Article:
BSA Again Lies With Stats; IDC Should Be Ashamed To Put Its Name On Pure Nonsense
from the not-again dept
For nearly a decade now, research firm IDC has done research for the Business Software Association (BSA), which BSA has long used to purposely mislead the press and politicians. Back in 2004, at least, the research at IDC was willing to admit that the BSA was being purposely misleading with its report, and yet it’s continued to do the research and stand by it year in, year out — despite the continued efforts to use the stats to flat out lie. As far as I’m concerned, this makes all IDC research totally suspect. Until IDC steps up and admits that the research it has put together does not say what the BSA claims it does, IDC has to be considered a joke.
Beyond the basic report, though, the BSA likes to dribble out other ridiculous claims based on the same report from May. The latest, is the blatantly false and simply laughable claim that “reducing software piracy would inject $142 billion into the global economy and create nearly 500,000 new jobs. This is wrong. Not only is it wrong, it’s been widely debunked a variety of times. There are two key (but related) problems. The first, is that IDC/BSA count “ripple effects,” which they don’t seem to realize mean double, triple or quadruple counting the same dollars. But, more importantly, they only count those “ripple effects” in one direction. That is, they look at how they believe software companies would make more money (and then hire more people and pay more taxes) if there was less software piracy, but they don’t even pretend to cover how paying for such software would mean tons of others would employ fewer people and pay less in taxes.
And, if you dig into the details, as Glyn Moody recently did (amusingly, after having to dig through many, many different reports to finally discover IDC’s questionable methodology), you realize that reducing software piracy actually would probably do more harm than good for jobs and tax revenue in many areas:
One thing that is always omitted in these analyses is the fact that the money *not* paid for software licenses does not disappear, but is almost certainly spent elsewhere in the economy (I doubt whether people are banking all these “savings” that they are not even aware of.) As a result, it too creates jobs, local revenues and taxes.
Put another way, if people had to pay for their unlicensed copies of software, they would need to find the money by reducing their expenditure in other sectors. So in looking at the possible benefit of moving people to licensed copies of software, it is also necessary to take into account the *losses* that would accrue by eliminating these other economic inputs.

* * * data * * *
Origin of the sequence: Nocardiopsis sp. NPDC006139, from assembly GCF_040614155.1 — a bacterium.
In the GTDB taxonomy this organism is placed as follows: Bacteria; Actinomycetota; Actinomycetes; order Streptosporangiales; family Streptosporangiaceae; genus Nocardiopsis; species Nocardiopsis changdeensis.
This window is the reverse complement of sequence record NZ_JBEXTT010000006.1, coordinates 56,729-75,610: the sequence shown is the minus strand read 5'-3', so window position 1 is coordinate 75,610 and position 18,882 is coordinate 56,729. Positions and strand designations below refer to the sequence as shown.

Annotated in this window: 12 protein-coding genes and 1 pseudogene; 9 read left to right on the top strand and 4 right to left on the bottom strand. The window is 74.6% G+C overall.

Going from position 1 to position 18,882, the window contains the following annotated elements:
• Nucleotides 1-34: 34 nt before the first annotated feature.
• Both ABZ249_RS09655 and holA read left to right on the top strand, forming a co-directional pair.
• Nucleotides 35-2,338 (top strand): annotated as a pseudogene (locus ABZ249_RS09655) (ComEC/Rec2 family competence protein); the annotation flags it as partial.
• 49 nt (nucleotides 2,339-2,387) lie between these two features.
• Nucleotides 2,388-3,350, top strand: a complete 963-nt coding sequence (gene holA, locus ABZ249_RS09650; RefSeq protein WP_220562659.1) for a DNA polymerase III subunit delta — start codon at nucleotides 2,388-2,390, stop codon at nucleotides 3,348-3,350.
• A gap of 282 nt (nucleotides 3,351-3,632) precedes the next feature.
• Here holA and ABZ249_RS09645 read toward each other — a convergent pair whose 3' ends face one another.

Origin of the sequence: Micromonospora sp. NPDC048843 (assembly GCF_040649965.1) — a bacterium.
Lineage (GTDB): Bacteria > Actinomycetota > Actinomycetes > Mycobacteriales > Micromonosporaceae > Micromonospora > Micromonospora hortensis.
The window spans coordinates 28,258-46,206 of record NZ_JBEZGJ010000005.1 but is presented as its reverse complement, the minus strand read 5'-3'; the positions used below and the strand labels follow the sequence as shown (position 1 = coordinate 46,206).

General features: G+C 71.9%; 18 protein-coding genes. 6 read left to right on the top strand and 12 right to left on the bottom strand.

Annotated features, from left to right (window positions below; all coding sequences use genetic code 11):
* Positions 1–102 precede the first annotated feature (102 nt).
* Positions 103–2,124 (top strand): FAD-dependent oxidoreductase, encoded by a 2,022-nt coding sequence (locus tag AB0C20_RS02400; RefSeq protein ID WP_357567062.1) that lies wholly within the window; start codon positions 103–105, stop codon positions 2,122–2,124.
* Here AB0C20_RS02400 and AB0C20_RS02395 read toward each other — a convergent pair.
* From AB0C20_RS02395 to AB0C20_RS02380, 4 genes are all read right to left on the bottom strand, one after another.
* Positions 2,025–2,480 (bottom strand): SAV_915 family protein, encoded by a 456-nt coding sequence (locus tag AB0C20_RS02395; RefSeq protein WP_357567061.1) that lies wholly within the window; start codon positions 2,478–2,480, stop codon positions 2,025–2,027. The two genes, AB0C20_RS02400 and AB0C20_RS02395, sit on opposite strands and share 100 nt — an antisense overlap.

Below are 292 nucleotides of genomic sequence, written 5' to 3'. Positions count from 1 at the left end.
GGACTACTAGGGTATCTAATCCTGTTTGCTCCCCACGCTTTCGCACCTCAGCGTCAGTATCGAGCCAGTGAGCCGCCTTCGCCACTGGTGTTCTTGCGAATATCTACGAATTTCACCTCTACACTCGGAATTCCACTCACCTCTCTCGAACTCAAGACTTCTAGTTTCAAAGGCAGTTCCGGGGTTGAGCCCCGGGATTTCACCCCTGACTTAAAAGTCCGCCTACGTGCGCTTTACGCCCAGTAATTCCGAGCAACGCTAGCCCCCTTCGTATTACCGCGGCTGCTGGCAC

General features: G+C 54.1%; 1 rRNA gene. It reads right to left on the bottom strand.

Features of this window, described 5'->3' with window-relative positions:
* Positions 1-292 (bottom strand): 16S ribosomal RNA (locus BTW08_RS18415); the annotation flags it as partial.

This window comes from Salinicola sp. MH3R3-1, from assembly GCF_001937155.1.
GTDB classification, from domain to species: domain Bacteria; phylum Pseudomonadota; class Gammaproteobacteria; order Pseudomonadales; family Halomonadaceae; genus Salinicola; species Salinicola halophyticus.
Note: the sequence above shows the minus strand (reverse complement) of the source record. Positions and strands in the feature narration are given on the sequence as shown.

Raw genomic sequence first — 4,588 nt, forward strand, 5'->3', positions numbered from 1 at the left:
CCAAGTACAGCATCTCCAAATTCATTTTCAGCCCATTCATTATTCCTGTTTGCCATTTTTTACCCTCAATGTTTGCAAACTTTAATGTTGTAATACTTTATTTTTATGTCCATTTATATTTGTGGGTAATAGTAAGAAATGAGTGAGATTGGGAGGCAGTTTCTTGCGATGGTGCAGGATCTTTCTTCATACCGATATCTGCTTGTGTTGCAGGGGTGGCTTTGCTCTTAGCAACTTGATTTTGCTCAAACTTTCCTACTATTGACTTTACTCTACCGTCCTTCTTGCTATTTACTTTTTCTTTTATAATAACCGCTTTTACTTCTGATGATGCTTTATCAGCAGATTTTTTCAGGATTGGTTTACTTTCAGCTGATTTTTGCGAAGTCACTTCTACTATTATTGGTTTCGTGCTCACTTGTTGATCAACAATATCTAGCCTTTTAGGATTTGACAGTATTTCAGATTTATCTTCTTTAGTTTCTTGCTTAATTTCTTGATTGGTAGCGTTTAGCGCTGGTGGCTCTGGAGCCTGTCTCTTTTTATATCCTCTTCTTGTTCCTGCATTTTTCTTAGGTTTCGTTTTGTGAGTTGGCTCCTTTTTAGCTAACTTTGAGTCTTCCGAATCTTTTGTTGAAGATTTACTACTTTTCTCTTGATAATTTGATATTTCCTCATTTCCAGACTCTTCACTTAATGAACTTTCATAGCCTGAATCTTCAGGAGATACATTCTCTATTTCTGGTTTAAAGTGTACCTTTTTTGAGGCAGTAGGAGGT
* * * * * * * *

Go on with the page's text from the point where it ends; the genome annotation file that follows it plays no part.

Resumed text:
One important factor is that proprietary software is mainly produced by US companies. So moving to licensed software will tend to move profits and jobs *out* of local, non-US economies. Taxes may be paid on that licensed software, but remember that Microsoft, for example, minimises its tax bill in most European countries by locating its EU headquarters in Ireland, which has a particularly low corporate tax rate….
So in addition to causing money to be taken out of the country (and hence the local economy), licensed software would probably also bring in far less tax than money previously spent on local goods and services, which would generally pay the full local taxes.
Another factor that would tend to exacerbate these problems is that software has generally had a higher profit margin than most other kinds of goods: this means any switching from buying non-software goods locally to buying licensed copies of software would reduce the amount represented by costs (because the price is fixed and profits are now higher). So even if these were mostly incurred locally, switching from unlicensed to licensed copies would still represent a net loss for the local economy.
Similarly, it is probably the case that those working in the IT industry earn more than those in other sectors of the economy, and so switching a given amount of money from industries with lower pay to IT, with its higher wages, would again *reduce* the overall number of jobs, not increase them, as the report claims.
Of course, a bunch of folks have been pointing out these kinds of problems with IDC’s research methods and with the BSA’s claims about them for the better part of a decade. At what point do people start actually holding IDC and the BSA accountable for blatantly lying with stats?